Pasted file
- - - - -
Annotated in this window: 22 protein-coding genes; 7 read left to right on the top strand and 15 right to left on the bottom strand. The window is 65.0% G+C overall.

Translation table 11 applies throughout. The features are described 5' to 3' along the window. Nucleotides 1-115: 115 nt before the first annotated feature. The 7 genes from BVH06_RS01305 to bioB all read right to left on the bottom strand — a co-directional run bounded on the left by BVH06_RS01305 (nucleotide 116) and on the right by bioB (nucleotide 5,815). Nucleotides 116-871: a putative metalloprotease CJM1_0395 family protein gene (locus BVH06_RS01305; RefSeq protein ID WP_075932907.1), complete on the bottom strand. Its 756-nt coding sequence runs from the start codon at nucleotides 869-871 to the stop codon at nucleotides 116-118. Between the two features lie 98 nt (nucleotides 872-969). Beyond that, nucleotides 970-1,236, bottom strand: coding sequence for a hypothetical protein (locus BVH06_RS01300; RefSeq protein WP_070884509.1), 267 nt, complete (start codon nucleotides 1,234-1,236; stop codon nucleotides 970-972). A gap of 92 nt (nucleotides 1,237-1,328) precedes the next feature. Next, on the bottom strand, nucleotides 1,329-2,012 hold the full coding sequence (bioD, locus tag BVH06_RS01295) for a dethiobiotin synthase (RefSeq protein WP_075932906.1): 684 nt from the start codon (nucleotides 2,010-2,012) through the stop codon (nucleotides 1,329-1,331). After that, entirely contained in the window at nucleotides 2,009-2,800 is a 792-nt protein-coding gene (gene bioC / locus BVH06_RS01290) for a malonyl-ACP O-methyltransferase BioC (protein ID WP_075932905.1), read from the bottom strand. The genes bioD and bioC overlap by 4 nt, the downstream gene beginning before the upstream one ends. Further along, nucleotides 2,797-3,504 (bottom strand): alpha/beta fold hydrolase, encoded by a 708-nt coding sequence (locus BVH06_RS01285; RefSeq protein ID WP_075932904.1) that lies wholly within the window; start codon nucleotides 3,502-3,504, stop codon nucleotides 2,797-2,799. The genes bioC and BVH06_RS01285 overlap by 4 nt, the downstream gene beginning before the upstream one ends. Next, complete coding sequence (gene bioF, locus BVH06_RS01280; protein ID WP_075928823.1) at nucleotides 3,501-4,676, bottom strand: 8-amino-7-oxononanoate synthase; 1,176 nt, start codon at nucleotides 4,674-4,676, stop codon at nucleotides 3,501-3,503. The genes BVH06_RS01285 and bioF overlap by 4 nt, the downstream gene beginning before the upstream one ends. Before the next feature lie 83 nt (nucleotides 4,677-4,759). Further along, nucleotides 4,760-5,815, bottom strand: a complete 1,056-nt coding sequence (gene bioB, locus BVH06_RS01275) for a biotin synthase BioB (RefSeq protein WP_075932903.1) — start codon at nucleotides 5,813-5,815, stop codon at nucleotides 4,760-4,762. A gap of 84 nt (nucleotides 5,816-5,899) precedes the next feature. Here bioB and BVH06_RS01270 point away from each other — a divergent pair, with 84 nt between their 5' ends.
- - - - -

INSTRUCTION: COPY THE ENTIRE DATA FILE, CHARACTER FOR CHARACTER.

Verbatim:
Annotated in this window: 22 protein-coding genes; 7 read left to right on the top strand and 15 right to left on the bottom strand. The window is 65.0% G+C overall.

Translation table 11 applies throughout. The features are described 5' to 3' along the window. Nucleotides 1-115: 115 nt before the first annotated feature. The 7 genes from BVH06_RS01305 to bioB all read right to left on the bottom strand — a co-directional run bounded on the left by BVH06_RS01305 (nucleotide 116) and on the right by bioB (nucleotide 5,815). Nucleotides 116-871: a putative metalloprotease CJM1_0395 family protein gene (locus BVH06_RS01305; RefSeq protein ID WP_075932907.1), complete on the bottom strand. Its 756-nt coding sequence runs from the start codon at nucleotides 869-871 to the stop codon at nucleotides 116-118. Between the two features lie 98 nt (nucleotides 872-969). Beyond that, nucleotides 970-1,236, bottom strand: coding sequence for a hypothetical protein (locus BVH06_RS01300; RefSeq protein WP_070884509.1), 267 nt, complete (start codon nucleotides 1,234-1,236; stop codon nucleotides 970-972). A gap of 92 nt (nucleotides 1,237-1,328) precedes the next feature. Next, on the bottom strand, nucleotides 1,329-2,012 hold the full coding sequence (bioD, locus tag BVH06_RS01295) for a dethiobiotin synthase (RefSeq protein WP_075932906.1): 684 nt from the start codon (nucleotides 2,010-2,012) through the stop codon (nucleotides 1,329-1,331). After that, entirely contained in the window at nucleotides 2,009-2,800 is a 792-nt protein-coding gene (gene bioC / locus BVH06_RS01290) for a malonyl-ACP O-methyltransferase BioC (protein ID WP_075932905.1), read from the bottom strand. The genes bioD and bioC overlap by 4 nt, the downstream gene beginning before the upstream one ends. Further along, nucleotides 2,797-3,504 (bottom strand): alpha/beta fold hydrolase, encoded by a 708-nt coding sequence (locus BVH06_RS01285; RefSeq protein ID WP_075932904.1) that lies wholly within the window; start codon nucleotides 3,502-3,504, stop codon nucleotides 2,797-2,799. The genes bioC and BVH06_RS01285 overlap by 4 nt, the downstream gene beginning before the upstream one ends. Next, complete coding sequence (gene bioF, locus BVH06_RS01280; protein ID WP_075928823.1) at nucleotides 3,501-4,676, bottom strand: 8-amino-7-oxononanoate synthase; 1,176 nt, start codon at nucleotides 4,674-4,676, stop codon at nucleotides 3,501-3,503. The genes BVH06_RS01285 and bioF overlap by 4 nt, the downstream gene beginning before the upstream one ends. Before the next feature lie 83 nt (nucleotides 4,677-4,759). Further along, nucleotides 4,760-5,815, bottom strand: a complete 1,056-nt coding sequence (gene bioB, locus BVH06_RS01275) for a biotin synthase BioB (RefSeq protein WP_075932903.1) — start codon at nucleotides 5,813-5,815, stop codon at nucleotides 4,760-4,762. A gap of 84 nt (nucleotides 5,816-5,899) precedes the next feature. Here bioB and BVH06_RS01270 point away from each other — a divergent pair, with 84 nt between their 5' ends.